If you’re not reaching, engaging, and monetizing customers on mobile, you’re likely losing them to someone else. Register now for the 8th annual MobileBeat
, July 13-14, where the best and brightest will be exploring the latest strategies and tactics in the mobile space.
Microsoft stirred up some waves when it agreed to buy data warehouse appliance maker DATAllegro in July. One unexpected result: an inventor claims that DATAllegro stole his technology. He filed a patent-infringement lawsuit against the company and its chief executive.
Cary Jardin, an inventor, filed the lawsuit on Tuesday in federal court in San Diego, VentureBeat has learned. The suit names Aliso Viejo, Calif.-based DATAllegro and CEO Stuart Frost, but it does not name Microsoft.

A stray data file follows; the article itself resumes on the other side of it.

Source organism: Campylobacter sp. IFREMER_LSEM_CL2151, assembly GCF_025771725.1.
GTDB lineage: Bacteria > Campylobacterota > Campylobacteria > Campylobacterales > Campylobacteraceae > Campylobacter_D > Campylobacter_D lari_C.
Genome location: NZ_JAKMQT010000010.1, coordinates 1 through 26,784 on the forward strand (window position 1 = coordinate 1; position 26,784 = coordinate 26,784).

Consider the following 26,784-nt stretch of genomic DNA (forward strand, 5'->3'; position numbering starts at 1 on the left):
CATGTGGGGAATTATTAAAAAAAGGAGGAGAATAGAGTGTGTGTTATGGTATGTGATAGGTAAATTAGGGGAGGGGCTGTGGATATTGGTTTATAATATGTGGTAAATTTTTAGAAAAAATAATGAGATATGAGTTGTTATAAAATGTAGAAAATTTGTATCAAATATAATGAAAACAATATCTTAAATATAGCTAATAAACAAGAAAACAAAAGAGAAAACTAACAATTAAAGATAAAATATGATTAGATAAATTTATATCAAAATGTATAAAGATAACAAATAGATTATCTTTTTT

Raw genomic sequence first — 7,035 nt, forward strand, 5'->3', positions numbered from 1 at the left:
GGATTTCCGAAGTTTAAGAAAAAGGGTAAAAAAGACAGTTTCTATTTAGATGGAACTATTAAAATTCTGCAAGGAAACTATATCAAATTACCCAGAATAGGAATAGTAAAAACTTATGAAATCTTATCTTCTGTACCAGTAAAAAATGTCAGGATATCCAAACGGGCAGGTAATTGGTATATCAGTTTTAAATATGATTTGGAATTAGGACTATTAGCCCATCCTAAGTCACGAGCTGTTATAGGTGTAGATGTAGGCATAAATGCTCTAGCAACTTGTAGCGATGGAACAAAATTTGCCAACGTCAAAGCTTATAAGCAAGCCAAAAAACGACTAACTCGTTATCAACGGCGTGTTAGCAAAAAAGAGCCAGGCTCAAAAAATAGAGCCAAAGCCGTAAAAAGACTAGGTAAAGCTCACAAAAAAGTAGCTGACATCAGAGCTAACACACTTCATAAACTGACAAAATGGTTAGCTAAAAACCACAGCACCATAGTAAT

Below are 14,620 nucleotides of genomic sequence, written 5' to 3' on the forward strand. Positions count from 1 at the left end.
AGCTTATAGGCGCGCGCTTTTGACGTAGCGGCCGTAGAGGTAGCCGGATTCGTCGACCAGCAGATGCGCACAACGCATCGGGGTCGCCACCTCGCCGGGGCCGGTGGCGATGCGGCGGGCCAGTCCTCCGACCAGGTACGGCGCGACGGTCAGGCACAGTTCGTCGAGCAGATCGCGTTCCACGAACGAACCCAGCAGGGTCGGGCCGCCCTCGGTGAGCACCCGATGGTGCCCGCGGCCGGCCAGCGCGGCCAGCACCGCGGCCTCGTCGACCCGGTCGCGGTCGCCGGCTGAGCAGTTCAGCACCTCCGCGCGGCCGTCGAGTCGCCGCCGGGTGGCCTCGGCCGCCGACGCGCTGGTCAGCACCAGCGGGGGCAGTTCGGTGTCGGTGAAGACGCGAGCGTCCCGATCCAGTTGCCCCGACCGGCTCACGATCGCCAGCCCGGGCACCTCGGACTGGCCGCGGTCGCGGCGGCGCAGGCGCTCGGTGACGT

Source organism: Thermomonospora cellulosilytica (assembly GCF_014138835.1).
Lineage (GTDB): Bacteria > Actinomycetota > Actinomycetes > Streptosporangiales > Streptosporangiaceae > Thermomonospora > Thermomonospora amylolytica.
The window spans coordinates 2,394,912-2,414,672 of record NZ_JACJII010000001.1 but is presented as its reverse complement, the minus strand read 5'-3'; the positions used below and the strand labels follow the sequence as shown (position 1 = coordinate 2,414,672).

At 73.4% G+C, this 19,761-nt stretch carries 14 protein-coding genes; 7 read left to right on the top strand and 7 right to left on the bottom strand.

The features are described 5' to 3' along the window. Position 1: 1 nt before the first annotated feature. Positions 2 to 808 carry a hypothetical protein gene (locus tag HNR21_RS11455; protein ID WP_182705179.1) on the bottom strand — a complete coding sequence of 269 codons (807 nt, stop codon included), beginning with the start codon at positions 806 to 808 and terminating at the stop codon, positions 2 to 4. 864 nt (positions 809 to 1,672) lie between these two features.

The suit says that Jardin received a patent, U.S. patent no. 7,177,874, for a “distributed database architecture” in February 2007. The patent describes a way to create high-speed distributed processing in a clustered system environment. Such a system is aimed at breaking the bottleneck in database processing. That essentially describes DATAllegro’s appliances, which can hold anywhere from 1 terabyte to hundreds of terabytes of data.
Back in 2003, Frost was the CEO of Jardin’s company, XPrime. There, the suit alleges that Frost learned about Jardin’s patent application. After leaving XPrime, Frost allegedly tried to pass off Jardin’s inventions as his own by filing his own patent applications.
Jardin alleges that Frost then used those patent filings as the basis for DATAllegro’s products. Therefore, Jardin is alleging that DATAllegro’s technology is based on his own inventions. The suit asks for unspecified damages. DATAllegro has not yet responded to a request for comment.